Edamame didn’t even appear in the Merriam-Webster dictionary until 2008, so don’t feel too bad if you’re not familiar with the term. The spell-check function on my computer certainly doesn’t recognize it. Pronounced ed-uh-MAH-may, it’s a Japanese word for food from immature (or green) soybean pods. And it may well become an important word in the Arkansas vocabulary.


Traditional soybean production is big business in the state, with Arkansas’ farmers planting over 3 million acres yearly of the crop. Given its annual yield of approximately 130 million bushels, the state is easily among the top soybean producers in the country. Almost all of Arkansas’ soybeans are considered “commodity beans” – which are harvested in late fall as dry beans and then crushed to extract oil and meal. Most of these beans and their products are used in prepared food for humans (margarine, salad dressings, and cooking oils) or as a protein source for livestock.


Until 2012, Arkansas’ farmers had never grown edamame, at least not on a commercial scale. Now, though, the state’s on track to become the “Edamame Capital” of the United States. Raymond Chung, whose Houston-based family has been importing frozen edamame from China for years, became convinced that it made sense to produce the crop in America. After determining that Arkansas had the right combination of soil and climate, Chung contracted with farmers along the Arkansas River in the west central part of the state to grow a Chinese strain of edamame and also a variety developed by the University of Arkansas’ Division of Agriculture. He then built a 32,000-square-foot facility in Mulberry, where nearly 100 employees sort, process, package and ship edamame products. Chung, whose company supplies Whole Foods, Sam’s Club, Costco and other major retailers, expects the demand for frozen edamame in the U.S. to grow 10% a year for the foreseeable future.


So, why all the fuss about this legume? In a word, health. Edamame is low in calories, but rich in all sorts of good things: carbohydrates, protein, fiber and a wide variety of critical micronutrients – folates, Vitamin K, manganese, iron, magnesium and zinc. The U.S. Department of Agriculture has described edamame as the “snack with a nutritional punch.” Although much of the edamame consumed in America is served at Asian restaurants, health-conscious individuals have discovered it in recent years, noting its potential for reducing heart disease and cancer risk.


As might be expected, edamame production differs somewhat from growing typical soybeans. One big change is that edamame is harvested far earlier in the season than normal soybeans. Rather than cutting the dried beans the usual 120-140 days after planting, farmers harvest edamame while the pods and seed are still green, some 85-90 days following planting. Yields of edamame are typically lower than traditional soybeans, due to the fact that pods on the plants will be in various stages of maturity; some are ready for harvest while others are either too “old” or too “young.” Unlike their Asian counterparts, Arkansas’ edamame farmers use mechanical harvesters to bring in their crops. With consumers desiring blemish-free edamame, care must be taken to avoid bruising the pods.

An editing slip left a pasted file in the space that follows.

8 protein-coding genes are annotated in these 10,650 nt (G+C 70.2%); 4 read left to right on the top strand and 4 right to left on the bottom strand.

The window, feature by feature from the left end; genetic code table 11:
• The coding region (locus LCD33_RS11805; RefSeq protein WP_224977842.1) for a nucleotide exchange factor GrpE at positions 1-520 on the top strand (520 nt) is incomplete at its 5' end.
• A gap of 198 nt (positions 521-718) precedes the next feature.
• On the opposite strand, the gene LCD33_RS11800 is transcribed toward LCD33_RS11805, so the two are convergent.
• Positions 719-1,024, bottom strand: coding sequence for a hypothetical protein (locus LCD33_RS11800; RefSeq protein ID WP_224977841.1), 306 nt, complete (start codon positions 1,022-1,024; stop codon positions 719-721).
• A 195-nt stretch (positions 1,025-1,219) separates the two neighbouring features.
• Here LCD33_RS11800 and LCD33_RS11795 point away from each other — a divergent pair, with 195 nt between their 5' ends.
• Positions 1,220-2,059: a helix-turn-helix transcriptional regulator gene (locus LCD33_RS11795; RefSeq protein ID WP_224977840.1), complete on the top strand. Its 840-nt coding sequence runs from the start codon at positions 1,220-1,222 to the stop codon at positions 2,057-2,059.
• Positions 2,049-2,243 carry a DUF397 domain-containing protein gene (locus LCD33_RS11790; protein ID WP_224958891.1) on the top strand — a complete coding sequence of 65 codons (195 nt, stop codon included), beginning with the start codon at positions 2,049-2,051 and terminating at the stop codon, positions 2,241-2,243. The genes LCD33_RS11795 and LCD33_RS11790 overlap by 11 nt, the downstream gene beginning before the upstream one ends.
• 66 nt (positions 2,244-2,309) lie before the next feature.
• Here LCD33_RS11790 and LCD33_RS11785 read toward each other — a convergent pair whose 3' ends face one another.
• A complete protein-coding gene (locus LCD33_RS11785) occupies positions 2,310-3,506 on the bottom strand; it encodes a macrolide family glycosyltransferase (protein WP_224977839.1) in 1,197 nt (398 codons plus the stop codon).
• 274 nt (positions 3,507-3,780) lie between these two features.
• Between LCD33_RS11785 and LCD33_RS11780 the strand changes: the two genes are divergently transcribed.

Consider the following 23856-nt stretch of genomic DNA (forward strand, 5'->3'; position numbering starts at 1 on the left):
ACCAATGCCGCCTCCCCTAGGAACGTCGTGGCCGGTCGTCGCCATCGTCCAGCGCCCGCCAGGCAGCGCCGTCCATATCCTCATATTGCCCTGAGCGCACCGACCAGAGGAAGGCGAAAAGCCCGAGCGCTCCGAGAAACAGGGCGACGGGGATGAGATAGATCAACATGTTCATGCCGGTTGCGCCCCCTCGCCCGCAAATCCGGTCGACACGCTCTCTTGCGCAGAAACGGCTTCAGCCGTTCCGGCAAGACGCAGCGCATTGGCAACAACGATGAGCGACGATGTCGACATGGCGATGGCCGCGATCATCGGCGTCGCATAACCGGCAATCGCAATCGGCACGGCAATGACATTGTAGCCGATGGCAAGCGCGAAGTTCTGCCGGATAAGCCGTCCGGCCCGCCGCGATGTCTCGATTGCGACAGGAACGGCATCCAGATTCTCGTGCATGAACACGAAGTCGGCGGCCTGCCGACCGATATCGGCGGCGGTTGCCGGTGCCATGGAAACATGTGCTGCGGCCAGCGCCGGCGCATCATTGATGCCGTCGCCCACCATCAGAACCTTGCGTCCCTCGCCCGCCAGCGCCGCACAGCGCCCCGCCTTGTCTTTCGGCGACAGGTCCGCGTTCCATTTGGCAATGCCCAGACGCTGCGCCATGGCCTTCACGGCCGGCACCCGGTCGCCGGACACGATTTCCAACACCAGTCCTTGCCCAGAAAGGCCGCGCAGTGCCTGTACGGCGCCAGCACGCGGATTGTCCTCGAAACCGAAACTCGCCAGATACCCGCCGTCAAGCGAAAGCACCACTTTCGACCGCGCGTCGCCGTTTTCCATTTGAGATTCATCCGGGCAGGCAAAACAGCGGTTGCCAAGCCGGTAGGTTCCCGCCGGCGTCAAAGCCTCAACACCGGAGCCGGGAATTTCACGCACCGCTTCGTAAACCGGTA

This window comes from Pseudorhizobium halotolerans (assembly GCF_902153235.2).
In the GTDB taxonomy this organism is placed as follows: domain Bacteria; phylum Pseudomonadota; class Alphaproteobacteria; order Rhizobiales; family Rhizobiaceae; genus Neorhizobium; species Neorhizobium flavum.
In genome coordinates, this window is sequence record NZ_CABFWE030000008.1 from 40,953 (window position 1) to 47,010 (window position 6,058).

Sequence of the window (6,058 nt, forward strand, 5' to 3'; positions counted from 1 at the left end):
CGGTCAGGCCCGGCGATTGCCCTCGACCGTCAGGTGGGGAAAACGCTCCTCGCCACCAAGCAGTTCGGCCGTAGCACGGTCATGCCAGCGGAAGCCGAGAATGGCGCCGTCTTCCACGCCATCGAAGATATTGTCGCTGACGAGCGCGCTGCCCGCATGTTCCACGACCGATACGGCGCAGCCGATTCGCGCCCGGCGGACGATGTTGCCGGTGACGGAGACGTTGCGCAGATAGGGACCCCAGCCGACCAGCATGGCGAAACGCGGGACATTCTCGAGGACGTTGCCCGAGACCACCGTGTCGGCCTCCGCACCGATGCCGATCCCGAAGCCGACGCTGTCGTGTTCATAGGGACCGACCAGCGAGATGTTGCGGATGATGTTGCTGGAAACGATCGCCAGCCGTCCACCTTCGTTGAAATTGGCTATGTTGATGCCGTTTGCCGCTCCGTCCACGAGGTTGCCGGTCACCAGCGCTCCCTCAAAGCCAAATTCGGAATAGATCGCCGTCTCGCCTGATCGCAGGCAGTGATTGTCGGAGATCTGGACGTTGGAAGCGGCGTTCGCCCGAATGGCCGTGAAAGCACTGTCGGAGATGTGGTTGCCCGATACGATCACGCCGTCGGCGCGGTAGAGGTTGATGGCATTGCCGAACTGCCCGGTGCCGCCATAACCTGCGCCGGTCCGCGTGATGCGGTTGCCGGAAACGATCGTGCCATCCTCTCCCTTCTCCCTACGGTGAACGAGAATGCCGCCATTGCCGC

Arkansas’ agricultural experts are excited about edamame’s promise for the state. Not only does it present another option for farmers, the crop provides a solid economic return. Meanwhile, Chung remains particularly enthusiastic about the future for his agricultural venture in Arkansas, hopeful for the day when tons of Arkansas edamame will be exported to Asia.


Joe David Rice, former tourism director of Arkansas Parks and Tourism, has written Arkansas Backstories, a delightful book of short stories from A through Z that introduces readers to the state’s lesser-known aspects. Rice’s goal is to help readers acknowledge that Arkansas is a unique and fascinating combination of land and people – one to be proud of and one certainly worth sharing.


Each month, AY will share one of the 165 distinctive essays. We hope these stories will give you a new appreciation for this geographically compact but delightfully complex place we call home. These Arkansas Backstories columns appear courtesy of the Butler Center for Arkansas Studies at the Central Arkansas Library System. The essays have been collected and published by Butler Center Books in a two-volume set, both of which are now available to purchase at Amazon and the University of Arkansas Press.


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